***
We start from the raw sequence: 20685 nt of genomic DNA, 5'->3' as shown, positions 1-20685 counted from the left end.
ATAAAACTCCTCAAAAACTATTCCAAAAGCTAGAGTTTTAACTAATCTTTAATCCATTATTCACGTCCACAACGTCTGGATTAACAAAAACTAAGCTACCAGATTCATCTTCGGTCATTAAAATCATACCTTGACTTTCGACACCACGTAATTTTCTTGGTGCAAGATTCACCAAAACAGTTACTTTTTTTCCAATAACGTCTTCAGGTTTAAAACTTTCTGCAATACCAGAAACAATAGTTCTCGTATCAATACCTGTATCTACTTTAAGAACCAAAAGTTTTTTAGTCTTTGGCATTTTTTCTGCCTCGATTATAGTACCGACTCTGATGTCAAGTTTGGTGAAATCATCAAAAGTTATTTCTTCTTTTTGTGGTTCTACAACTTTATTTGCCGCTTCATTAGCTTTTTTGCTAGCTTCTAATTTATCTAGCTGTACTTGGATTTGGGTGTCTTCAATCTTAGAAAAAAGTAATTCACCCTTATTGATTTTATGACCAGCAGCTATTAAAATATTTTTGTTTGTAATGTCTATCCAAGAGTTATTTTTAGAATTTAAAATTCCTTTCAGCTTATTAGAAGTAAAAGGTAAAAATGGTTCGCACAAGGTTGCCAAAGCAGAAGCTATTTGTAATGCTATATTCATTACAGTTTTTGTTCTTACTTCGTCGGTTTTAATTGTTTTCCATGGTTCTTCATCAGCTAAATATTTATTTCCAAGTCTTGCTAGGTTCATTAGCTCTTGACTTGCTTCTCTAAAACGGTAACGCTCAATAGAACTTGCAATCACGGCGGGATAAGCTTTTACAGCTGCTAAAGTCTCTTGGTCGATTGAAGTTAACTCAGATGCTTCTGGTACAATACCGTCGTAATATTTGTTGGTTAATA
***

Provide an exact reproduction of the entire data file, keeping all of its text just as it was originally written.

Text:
We start from the raw sequence: 20685 nt of genomic DNA, 5'->3' as shown, positions 1-20685 counted from the left end.
ATAAAACTCCTCAAAAACTATTCCAAAAGCTAGAGTTTTAACTAATCTTTAATCCATTATTCACGTCCACAACGTCTGGATTAACAAAAACTAAGCTACCAGATTCATCTTCGGTCATTAAAATCATACCTTGACTTTCGACACCACGTAATTTTCTTGGTGCAAGATTCACCAAAACAGTTACTTTTTTTCCAATAACGTCTTCAGGTTTAAAACTTTCTGCAATACCAGAAACAATAGTTCTCGTATCAATACCTGTATCTACTTTAAGAACCAAAAGTTTTTTAGTCTTTGGCATTTTTTCTGCCTCGATTATAGTACCGACTCTGATGTCAAGTTTGGTGAAATCATCAAAAGTTATTTCTTCTTTTTGTGGTTCTACAACTTTATTTGCCGCTTCATTAGCTTTTTTGCTAGCTTCTAATTTATCTAGCTGTACTTGGATTTGGGTGTCTTCAATCTTAGAAAAAAGTAATTCACCCTTATTGATTTTATGACCAGCAGCTATTAAAATATTTTTGTTTGTAATGTCTATCCAAGAGTTATTTTTAGAATTTAAAATTCCTTTCAGCTTATTAGAAGTAAAAGGTAAAAATGGTTCGCACAAGGTTGCCAAAGCAGAAGCTATTTGTAATGCTATATTCATTACAGTTTTTGTTCTTACTTCGTCGGTTTTAATTGTTTTCCATGGTTCTTCATCAGCTAAATATTTATTTCCAAGTCTTGCTAGGTTCATTAGCTCTTGACTTGCTTCTCTAAAACGGTAACGCTCAATAGAACTTGCAATCACGGCGGGATAAGCTTTTACAGCTGCTAAAGTCTCTTGGTCGATTGAAGTTAACTCAGATGCTTCTGGTACAATACCGTCGTAATATTTGTTGGTTAATA